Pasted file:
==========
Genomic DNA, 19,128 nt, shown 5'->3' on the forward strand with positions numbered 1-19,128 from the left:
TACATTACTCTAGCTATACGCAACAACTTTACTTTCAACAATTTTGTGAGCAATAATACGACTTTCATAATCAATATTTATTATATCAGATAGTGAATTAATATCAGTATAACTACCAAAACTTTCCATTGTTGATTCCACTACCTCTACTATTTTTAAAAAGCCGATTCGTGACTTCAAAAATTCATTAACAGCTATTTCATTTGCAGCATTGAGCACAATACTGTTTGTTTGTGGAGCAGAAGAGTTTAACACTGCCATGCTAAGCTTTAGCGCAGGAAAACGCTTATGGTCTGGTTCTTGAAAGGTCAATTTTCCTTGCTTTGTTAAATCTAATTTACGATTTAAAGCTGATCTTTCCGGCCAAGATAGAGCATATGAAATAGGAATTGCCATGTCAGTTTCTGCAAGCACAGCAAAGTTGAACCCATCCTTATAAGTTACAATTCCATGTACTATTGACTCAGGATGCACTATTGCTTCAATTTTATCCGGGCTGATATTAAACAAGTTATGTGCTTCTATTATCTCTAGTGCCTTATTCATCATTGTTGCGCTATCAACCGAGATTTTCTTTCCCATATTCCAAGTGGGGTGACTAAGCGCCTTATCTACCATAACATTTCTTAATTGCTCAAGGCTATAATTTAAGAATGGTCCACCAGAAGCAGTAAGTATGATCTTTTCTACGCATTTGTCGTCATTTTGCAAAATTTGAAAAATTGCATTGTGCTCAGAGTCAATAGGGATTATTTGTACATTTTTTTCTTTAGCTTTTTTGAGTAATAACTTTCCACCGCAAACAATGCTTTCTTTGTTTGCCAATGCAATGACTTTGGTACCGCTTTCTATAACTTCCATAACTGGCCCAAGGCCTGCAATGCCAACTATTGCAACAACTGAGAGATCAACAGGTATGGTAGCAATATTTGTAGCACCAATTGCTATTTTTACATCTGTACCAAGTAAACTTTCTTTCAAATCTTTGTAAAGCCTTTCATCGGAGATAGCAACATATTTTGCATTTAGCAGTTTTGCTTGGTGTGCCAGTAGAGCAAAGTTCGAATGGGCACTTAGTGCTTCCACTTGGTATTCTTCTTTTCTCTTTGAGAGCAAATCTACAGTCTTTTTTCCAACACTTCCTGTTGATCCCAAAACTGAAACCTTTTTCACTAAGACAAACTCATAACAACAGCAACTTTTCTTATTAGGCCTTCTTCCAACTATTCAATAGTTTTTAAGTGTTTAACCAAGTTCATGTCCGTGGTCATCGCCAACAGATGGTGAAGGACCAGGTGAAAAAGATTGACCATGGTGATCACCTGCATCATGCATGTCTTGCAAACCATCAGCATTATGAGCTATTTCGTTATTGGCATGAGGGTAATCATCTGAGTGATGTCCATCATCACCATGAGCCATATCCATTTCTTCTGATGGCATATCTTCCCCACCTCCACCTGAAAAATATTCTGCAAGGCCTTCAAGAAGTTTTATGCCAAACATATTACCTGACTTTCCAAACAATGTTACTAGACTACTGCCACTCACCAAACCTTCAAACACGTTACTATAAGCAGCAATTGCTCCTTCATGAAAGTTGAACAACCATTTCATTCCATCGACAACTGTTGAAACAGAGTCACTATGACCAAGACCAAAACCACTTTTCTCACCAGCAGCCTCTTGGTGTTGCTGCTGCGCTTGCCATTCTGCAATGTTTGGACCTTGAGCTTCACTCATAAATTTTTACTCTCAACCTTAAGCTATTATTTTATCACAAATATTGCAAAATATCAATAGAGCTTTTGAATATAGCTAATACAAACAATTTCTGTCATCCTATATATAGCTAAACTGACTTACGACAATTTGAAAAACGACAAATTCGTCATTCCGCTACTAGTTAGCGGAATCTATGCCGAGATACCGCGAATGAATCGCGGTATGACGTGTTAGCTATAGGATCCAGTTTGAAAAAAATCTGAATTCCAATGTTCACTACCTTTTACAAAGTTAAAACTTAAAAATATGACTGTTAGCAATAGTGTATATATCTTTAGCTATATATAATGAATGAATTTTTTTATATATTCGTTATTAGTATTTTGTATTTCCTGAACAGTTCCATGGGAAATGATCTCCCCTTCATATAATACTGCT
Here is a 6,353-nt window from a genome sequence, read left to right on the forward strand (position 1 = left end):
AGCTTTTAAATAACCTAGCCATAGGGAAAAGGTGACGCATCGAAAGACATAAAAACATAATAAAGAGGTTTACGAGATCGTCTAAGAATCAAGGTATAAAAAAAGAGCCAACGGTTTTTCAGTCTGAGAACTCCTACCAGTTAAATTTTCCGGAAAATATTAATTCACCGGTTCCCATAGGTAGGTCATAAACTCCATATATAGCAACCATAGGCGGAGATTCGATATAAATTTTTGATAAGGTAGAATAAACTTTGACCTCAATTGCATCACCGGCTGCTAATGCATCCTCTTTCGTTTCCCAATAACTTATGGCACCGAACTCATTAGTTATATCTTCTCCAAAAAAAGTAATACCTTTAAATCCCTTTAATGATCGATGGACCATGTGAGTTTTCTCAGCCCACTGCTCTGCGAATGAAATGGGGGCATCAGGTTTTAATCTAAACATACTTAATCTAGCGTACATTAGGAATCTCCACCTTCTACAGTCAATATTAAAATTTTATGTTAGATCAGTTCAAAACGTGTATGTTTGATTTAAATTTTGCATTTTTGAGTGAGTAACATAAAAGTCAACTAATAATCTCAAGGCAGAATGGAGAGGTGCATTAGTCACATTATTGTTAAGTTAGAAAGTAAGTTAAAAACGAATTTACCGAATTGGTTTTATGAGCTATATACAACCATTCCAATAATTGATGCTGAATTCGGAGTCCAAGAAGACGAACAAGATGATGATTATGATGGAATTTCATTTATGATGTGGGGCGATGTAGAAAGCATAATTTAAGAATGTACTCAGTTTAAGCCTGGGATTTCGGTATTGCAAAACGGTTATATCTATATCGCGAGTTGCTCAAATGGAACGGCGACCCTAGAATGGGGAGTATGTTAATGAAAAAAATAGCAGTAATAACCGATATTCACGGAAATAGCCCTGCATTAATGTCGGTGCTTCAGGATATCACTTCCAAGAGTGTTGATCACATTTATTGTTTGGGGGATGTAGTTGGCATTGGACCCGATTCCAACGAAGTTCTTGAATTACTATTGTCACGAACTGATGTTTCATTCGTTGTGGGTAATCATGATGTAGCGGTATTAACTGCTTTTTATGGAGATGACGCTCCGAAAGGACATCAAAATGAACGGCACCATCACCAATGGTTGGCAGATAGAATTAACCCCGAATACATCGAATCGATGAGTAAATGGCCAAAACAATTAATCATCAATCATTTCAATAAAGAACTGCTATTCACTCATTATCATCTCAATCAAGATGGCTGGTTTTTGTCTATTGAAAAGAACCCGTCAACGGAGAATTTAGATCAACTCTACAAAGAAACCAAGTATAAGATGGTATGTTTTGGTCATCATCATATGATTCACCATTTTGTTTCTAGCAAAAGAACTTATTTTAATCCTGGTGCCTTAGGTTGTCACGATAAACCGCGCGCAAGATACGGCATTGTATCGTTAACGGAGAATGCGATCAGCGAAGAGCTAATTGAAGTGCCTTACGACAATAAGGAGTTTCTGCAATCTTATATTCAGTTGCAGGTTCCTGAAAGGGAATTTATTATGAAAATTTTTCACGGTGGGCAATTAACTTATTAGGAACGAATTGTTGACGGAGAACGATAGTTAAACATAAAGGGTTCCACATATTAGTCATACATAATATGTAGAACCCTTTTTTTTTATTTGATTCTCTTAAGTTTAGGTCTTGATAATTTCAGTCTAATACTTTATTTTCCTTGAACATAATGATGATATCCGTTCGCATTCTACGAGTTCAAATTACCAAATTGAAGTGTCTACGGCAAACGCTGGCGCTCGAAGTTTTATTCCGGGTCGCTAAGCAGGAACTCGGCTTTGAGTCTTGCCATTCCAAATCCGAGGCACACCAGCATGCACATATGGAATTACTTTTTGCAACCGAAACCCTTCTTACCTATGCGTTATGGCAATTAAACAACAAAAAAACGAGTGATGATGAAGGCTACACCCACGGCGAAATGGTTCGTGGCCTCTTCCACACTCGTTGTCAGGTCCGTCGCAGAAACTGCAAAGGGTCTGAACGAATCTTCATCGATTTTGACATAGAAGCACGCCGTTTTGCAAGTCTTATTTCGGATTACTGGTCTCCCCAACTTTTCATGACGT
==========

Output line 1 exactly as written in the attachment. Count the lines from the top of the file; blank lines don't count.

Genomic DNA, 19,128 nt, shown 5'->3' on the forward strand with positions numbered 1-19,128 from the left: